A bipartisan congressional group yesterday introduced resolutions in the House and Senate urging the Reagan administration not to export atomic reactor components to India unless "stronger nuclear nonproliferation guarantees" are obtained from Prime Minister Indira Gandhi's government.

Secretary of State George P. Shultz promised last month that the United States would help India obtain spare parts from other supplier countries for its two reactors at Tarapur, near Bombay. He also agreed that the United States would supply components not obtainable elsewhere.

India has cast its effort to obtain the parts as a "safety and humanitarian issue," arguing that it needs the replacement components in order to operate the two General Electric reactors safely.

Congressional opponents of the sale have contended, however, that the United States ought not to provide any atomic assistance to India in view of that country's continued refusal to open all its nuclear facilities to international inspection.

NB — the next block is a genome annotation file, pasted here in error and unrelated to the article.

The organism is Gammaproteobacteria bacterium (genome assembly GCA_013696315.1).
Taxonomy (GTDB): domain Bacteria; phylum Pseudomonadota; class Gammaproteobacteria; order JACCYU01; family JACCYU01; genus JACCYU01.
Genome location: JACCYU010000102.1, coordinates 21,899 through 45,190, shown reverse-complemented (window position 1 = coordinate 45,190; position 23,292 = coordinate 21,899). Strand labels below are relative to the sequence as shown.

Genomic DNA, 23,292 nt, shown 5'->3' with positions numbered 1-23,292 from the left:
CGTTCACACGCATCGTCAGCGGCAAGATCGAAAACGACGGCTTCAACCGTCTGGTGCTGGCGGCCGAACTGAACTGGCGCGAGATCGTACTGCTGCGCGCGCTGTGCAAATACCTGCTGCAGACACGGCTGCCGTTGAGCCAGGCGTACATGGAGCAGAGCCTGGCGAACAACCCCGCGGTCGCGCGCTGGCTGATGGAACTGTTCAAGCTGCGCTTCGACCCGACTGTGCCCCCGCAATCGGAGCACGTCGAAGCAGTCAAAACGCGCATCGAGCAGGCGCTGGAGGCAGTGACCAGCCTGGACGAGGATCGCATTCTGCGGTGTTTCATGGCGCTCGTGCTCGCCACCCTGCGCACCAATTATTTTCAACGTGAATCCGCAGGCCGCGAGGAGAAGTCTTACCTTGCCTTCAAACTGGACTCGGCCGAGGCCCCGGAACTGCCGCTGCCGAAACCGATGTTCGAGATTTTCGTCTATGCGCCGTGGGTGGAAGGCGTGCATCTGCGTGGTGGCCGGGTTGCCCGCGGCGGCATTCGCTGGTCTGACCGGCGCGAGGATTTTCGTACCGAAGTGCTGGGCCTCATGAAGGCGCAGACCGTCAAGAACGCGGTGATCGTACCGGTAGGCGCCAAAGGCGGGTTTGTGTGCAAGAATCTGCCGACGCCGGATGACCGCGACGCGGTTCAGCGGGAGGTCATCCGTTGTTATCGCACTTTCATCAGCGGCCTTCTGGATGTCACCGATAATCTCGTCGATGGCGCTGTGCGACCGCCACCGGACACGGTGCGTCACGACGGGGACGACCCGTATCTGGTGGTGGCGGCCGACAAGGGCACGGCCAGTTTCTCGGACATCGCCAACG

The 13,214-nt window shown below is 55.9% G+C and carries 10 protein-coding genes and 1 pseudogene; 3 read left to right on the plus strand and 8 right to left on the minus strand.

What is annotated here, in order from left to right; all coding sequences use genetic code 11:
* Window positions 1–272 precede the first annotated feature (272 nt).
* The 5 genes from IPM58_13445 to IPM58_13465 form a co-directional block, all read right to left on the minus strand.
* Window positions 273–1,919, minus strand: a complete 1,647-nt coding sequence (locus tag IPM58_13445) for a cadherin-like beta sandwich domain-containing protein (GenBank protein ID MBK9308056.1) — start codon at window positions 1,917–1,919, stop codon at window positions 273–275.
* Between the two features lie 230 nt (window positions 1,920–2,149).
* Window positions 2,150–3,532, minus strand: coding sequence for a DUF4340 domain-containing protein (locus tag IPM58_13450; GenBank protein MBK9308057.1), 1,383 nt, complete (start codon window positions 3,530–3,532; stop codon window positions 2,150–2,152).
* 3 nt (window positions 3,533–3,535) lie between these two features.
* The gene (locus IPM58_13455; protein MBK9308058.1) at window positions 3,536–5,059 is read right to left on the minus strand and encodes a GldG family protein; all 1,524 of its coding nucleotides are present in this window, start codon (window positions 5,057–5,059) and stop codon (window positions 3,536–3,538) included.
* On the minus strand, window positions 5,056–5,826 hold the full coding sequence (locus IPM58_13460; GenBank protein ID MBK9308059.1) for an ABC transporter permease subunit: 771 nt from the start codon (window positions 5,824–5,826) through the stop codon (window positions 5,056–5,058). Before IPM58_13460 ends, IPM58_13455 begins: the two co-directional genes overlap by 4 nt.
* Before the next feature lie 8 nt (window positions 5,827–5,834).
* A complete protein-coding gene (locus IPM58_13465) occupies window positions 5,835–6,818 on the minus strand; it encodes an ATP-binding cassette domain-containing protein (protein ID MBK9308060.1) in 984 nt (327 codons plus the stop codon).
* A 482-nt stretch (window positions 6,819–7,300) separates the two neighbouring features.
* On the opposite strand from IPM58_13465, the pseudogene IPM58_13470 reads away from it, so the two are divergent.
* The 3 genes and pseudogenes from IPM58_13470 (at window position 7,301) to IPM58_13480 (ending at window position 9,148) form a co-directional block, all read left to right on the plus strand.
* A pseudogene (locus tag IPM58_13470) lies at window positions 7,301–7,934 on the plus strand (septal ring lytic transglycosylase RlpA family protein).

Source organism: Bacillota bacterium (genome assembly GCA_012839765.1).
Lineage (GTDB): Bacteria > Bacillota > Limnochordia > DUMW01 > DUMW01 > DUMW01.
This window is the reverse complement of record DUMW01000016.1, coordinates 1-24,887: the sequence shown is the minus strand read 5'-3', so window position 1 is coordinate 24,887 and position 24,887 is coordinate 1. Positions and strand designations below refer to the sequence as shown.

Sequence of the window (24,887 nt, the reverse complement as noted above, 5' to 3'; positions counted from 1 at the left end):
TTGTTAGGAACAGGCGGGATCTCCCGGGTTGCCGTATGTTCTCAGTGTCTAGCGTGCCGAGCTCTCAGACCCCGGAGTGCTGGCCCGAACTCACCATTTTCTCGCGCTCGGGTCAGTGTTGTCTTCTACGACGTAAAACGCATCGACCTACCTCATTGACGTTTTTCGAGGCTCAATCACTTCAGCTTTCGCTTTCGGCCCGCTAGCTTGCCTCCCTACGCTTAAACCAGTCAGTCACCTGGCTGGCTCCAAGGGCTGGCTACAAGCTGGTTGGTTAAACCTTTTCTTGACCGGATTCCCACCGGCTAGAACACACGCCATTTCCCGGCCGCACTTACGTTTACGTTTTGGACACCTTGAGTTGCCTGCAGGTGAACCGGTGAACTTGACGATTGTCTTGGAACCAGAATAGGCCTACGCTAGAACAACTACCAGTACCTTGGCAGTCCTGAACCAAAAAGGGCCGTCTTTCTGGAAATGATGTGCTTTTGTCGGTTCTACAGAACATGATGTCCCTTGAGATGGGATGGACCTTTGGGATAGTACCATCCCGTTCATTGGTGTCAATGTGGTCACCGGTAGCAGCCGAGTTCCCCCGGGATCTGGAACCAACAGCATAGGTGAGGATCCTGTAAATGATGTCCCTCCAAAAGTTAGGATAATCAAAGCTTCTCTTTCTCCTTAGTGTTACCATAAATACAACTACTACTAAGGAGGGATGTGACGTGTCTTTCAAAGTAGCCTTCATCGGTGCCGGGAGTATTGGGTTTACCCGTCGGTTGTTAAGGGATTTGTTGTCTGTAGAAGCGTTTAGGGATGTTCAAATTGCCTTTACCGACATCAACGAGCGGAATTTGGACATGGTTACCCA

The United States ended shipments of fuel to Tarapur two years ago for that reason.

Assistant Secretary of State Powell A. Moore wrote Sen. John Glenn (D-Ohio), one of the sponsors of the resolutions opposing the sale, stating that President Reagan decided to provide the parts out of concern over "the health and safety of the people working at the reactors and living nearby."

But Glenn contended that the safety argument is "misleading" and "obscures the true picture of nuclear safety at Tarapur."